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3 Keys to Ransomware-Proof Your Browser Security

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Whether your users are researching on the web, communicating with clients, accessing your new Software as a Service (SaaS) CRM platform, or downloading a shared file, most work today is conducted in the browser. The bad guys know this, of course, and are increasingly targeting the browser as a way to gain initial access, spread laterally throughout the network, and eventually deliver their payload. According to Gartner, 98% of attacks originate on the Internet, with more than 80% specifically targeting the web browser.

While web security, email security, and endpoint security provide some level of protection, the browser remains relatively exposed to today’s highly evasive threats. These increasingly sophisticated attacks are designed by threat actors to evade traditional security tools by shrouding their malicious intent in seemingly innocuous behavior.

The Rise of Ransomware

Ransomware attacks in particular are growing more successful in breaching enterprise networks. Threat actors first attempt is to gain initial access to the end device through the browser. They do this by tricking users into clicking on a malicious link or downloading a corrupted file, and they’re able do this by leveraging any number of evasive techniques – such as multi-factor authentication (MFA) bypass, HTML smuggling, password-protected files, and Legacy URL Reputation Evasion (LURE).

Once they gain that initial access, malicious actors can move laterally across the network and start to extract data – whether it’s logging keystrokes or exfiltrating files or data. Then, once all the value is extracted, systems can be locked down and held for ransom.

chart displaying anatomy of a ransomware attack

3 Keys to Building a Robust Browser Security Strategy

The only way to eliminate the threat of ransomware is to focus on that initial step – keeping threat actors from making an initial breach on the end device through the browser. This requires building a robust browser security strategy based on Zero Trust principles, gaining visibility inside the browser, and extending security controls to your least protected attack surface.

1. Enable a Zero Trust framework

The best way to keep bad guys out of your network is to simply not trust anyone. Adopting a Zero Trust strategy treats all content – whether it’s known or unknown – as malicious, preventing any entity from the Internet from gaining access to a user’s system through the browser. Solutions like web isolation moves all fetch and execution commands to a remote browser in the cloud, and triggers the malware to initiate its attack chain. Once exposed, the malware can be stripped away and only a clean, sanitized version is passed down to the end user. Zero Trust powered by isolation stops zero-hour threats with no prior history or an existing signature from using the unknown to gain access. As Generative AI makes it easier to spin up new threats, stopping these zero-hour attacks are critical.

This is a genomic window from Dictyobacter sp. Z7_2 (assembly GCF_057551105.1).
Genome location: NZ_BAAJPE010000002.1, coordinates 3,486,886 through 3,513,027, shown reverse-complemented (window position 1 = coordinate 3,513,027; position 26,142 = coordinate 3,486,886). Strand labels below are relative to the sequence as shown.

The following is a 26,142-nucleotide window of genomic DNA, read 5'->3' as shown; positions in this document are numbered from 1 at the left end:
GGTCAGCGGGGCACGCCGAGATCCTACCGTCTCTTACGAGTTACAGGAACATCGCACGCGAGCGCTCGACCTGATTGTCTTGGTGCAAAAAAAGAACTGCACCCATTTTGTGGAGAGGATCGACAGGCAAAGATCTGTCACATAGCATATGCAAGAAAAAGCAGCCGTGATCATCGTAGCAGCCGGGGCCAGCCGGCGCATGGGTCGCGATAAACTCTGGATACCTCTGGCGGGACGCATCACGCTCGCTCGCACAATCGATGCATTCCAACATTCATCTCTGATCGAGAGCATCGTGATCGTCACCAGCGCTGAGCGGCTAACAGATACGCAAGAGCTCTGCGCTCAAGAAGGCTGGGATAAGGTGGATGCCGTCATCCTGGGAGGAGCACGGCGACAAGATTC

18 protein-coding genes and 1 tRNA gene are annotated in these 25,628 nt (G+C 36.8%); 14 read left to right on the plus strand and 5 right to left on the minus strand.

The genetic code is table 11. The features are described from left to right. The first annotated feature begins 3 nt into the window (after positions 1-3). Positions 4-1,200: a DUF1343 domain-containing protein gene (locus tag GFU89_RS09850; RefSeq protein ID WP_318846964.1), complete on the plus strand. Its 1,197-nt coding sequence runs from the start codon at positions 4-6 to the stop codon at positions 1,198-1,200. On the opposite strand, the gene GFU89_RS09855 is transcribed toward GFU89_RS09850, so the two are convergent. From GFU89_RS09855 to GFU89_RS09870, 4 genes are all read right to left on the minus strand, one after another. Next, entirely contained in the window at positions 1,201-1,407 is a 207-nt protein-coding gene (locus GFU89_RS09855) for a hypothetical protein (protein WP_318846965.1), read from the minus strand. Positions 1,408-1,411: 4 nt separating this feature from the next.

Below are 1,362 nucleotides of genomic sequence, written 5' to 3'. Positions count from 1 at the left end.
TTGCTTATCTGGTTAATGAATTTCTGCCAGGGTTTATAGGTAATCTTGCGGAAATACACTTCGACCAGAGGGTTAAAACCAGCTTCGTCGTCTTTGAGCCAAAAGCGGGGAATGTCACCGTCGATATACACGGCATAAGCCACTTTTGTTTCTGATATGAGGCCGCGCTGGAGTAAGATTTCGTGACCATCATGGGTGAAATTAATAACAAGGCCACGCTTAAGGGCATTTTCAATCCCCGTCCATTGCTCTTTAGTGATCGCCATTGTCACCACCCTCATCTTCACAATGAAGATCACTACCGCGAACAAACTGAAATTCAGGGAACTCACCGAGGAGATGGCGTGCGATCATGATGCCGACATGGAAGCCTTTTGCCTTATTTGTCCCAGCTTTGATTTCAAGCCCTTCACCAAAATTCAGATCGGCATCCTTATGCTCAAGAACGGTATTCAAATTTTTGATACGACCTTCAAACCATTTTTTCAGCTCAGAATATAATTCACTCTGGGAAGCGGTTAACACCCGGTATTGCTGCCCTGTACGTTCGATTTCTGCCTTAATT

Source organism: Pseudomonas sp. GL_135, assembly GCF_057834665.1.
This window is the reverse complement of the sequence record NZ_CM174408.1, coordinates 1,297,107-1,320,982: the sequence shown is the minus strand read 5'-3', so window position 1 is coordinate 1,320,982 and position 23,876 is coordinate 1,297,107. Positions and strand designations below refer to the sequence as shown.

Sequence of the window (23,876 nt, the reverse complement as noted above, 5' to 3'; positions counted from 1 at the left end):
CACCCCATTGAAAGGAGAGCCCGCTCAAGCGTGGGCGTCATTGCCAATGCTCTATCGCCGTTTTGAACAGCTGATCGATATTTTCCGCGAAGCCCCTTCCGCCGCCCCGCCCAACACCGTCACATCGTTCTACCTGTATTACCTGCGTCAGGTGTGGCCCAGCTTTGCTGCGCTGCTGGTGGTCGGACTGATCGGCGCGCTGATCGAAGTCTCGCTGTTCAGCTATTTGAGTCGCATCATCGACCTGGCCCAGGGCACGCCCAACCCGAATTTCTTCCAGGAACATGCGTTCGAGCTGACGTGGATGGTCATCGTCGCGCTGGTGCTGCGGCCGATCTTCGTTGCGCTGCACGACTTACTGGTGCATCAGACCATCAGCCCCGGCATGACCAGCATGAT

2. Provide visibility into user web traffic

With existing solutions, successful intervention depends on how fast incident response (IR) teams can filter out the noise from actual threats. Implementing a solution that can provide end-to-end visibility into all web traffic allows you to quickly and accurately understand and correlate events within each web session. This helps provide a complete picture of web-based attacks that would otherwise require multiple security solutions and manual data integration efforts. By understanding details such as impersonated brand logos and end user actions, including data and credential entry, security administrators can significantly reduce their mean time to detect (MTTD) and mean time to respond (MTTR).

3. Apply robust browser security controls to prevent zero-hour threats and credential theft

Every attack starts off with some form of a phishing lure designed to steal your credentials and gain unauthorized access. Once initial access has been made, attackers can hide undetected, move laterally throughout the network, and launch sophisticated ransomware attacks at will. Commonly deployed security solutions such as Next Gen Firewalls, Secure Web Gateways, and URL reputation checks provide some cover, but can’t recognize new attack signatures because one doesn’t exist yet for an unknown or never-before-seen phishing attack. The best way to prevent threats like zero-hour phishing is by harnessing robust browser security technology. This technology utilizes real-time computer vision algorithms and conducts a thorough analysis of web page elements to accurately determine if a link being opened is a phishing site designed to steal user's credentials, and subsequently applies dynamic policy controls.

Ransomware delivered through the web browser continues to be a major risk for organizations around the world. Hardening your browser security seems like a viable strategy for combating these highly evasive threats. Just make sure you choose a solution that enables a Zero Trust framework, feeds IT and security teams with end-to-end visibility, and applies robust browser security controls to prevent zero-hour threats and credential theft. Only then can you effectively stop ransomware attacks in their tracks.

For more information on Menlo Security’s ransomware prevention strategy, see here.

Menlo Security

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